[This could adversely impact the domestic highway and bridge construction industries and their revenues that otherwise could be taxed to help meet at least the interest payments on the ballooning national debt.]

  • save almost 100,000 people from traffic-related injury or death. Accident-related costs would be reduced by almost $12 billion a year.

[Savings that could be passed on to the Fed as another “donation”—in the form of cleverly crafted and collected direct or indirect taxes on such “windfall savings”, e.g., by taxing the resulting higher health insurance company profits at a higher rate. These savings could also conceivably unfavorably impact U.S. pharmaceutical, medical supplies and equipment, or numerous other companies—not to mention law firms—whose sales and revenue flows might be pinched by fewer accidents.]

  • increase national productivity by 5.5 million man-years or $235 billion worth of work.

[Such output increases translate into higher tax revenues, even without new taxes or higher rates—revenues that could help pay down the debt.]

  • save businesses over a $200 billion in real estate, electricity, absenteeism, and turnover—together with the value of the increased productivity, that’s more than $10,000 per employee and more than double the average first-year cost per teleworker. Additional savings would result from reductions in other utilities, janitorial service, security, maintenance, paper goods, coffee and water service, leased parking spaces, ADA compliance, equipment, furniture, and office supplies.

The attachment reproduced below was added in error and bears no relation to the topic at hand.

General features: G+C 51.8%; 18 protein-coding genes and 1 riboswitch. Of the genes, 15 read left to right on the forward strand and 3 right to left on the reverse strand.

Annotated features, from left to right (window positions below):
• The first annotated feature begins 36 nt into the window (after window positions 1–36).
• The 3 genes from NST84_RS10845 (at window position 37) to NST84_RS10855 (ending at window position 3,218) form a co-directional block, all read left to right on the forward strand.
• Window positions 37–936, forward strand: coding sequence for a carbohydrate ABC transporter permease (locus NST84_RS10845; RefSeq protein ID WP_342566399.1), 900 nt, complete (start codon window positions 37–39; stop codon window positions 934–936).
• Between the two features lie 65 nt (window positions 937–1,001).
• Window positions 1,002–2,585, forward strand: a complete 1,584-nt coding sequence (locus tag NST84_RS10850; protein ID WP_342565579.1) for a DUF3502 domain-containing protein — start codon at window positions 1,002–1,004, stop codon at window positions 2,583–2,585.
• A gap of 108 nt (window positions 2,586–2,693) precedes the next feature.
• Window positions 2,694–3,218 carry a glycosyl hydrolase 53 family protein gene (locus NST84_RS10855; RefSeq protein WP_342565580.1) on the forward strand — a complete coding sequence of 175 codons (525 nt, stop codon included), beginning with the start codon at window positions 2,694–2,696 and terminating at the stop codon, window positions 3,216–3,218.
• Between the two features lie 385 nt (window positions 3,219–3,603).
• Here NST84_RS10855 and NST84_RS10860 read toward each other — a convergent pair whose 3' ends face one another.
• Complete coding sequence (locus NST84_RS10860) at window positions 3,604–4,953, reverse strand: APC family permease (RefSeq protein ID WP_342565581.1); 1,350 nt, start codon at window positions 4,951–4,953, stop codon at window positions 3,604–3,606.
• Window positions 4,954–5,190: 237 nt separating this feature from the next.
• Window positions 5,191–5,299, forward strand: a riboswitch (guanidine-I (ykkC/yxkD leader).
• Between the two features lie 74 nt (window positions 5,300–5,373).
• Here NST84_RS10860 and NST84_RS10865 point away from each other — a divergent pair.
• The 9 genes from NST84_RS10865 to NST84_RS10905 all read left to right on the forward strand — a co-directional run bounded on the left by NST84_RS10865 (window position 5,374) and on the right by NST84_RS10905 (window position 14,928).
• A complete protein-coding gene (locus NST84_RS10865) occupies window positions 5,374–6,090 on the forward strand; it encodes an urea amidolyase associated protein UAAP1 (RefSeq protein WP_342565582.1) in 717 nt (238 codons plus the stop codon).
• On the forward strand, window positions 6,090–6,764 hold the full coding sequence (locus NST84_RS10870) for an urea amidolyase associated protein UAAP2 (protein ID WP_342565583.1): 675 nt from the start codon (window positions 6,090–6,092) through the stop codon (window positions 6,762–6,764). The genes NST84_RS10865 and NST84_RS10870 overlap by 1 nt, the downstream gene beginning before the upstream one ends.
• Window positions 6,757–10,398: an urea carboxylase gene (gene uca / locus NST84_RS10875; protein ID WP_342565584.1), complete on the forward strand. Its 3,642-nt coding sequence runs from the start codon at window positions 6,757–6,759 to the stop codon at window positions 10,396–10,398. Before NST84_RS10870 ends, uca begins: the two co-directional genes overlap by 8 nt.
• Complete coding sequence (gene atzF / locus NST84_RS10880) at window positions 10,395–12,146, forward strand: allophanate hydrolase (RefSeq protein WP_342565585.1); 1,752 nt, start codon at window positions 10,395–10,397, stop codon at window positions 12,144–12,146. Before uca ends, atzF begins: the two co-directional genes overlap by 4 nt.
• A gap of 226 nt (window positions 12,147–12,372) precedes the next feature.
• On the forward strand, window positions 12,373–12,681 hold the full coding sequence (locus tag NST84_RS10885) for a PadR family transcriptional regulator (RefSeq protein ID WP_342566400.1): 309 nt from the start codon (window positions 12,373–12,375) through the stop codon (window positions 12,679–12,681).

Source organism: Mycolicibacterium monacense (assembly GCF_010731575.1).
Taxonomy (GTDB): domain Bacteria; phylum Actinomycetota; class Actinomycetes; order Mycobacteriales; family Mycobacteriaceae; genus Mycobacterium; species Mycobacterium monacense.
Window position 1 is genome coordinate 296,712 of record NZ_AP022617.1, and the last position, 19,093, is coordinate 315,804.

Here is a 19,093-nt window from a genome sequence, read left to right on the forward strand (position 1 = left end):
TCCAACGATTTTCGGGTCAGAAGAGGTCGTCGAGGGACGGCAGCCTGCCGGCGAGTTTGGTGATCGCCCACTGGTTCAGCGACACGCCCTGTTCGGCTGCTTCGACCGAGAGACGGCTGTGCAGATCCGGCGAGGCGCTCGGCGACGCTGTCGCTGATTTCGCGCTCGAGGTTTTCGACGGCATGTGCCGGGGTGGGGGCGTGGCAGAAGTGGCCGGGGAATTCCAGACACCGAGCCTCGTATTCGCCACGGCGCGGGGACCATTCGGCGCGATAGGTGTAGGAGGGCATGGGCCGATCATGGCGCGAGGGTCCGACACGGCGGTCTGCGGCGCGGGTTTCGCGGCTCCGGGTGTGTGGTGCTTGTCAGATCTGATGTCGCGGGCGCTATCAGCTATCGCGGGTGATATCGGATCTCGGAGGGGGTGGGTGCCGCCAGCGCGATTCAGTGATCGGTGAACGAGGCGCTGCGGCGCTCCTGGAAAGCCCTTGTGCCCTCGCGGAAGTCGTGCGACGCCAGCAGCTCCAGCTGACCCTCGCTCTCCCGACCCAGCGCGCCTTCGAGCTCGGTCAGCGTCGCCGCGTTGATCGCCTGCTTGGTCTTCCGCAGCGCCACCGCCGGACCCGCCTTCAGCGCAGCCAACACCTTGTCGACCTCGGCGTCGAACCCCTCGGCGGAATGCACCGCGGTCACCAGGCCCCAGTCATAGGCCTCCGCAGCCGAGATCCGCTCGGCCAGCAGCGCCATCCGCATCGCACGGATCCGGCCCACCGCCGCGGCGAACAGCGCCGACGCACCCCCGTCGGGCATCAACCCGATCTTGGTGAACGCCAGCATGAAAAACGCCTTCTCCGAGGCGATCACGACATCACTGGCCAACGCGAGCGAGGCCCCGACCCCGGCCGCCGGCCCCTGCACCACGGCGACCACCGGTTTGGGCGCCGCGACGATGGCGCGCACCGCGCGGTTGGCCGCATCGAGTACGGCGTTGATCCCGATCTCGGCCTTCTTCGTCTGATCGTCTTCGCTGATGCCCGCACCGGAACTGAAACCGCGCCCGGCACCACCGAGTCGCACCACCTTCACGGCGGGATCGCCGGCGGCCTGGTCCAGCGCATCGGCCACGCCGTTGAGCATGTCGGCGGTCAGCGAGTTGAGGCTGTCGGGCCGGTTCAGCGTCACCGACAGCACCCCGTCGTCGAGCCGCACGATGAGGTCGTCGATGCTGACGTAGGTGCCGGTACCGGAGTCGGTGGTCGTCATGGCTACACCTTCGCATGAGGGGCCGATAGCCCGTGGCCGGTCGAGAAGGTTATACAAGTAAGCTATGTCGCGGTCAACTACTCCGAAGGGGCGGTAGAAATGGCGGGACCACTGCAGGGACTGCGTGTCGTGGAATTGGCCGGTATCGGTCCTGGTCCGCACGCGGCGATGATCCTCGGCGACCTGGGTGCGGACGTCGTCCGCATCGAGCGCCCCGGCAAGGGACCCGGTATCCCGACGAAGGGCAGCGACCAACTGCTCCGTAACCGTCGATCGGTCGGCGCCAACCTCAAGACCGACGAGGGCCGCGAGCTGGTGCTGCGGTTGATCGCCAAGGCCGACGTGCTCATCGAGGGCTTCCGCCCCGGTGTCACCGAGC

[Again, if those savings are not spent on “desirable” alternatives or invested in them, the net effect on the economy and U.S. society might not be positive.]

  • save enough in office electricity to power more than 900,000 homes for a year.

[Although good for the environment and conservation, such power consumption cutbacks would free up income for other unpredictable uses, with correspondingly unpredictable impacts, e.g., pay off credit-card debt vs. buy more junk food and a ticket to diabetes.]

  • enable employees to gain back the equivalent of  2-3 weeks’ worth of vacation time per year—time they’d have otherwise spent commuting.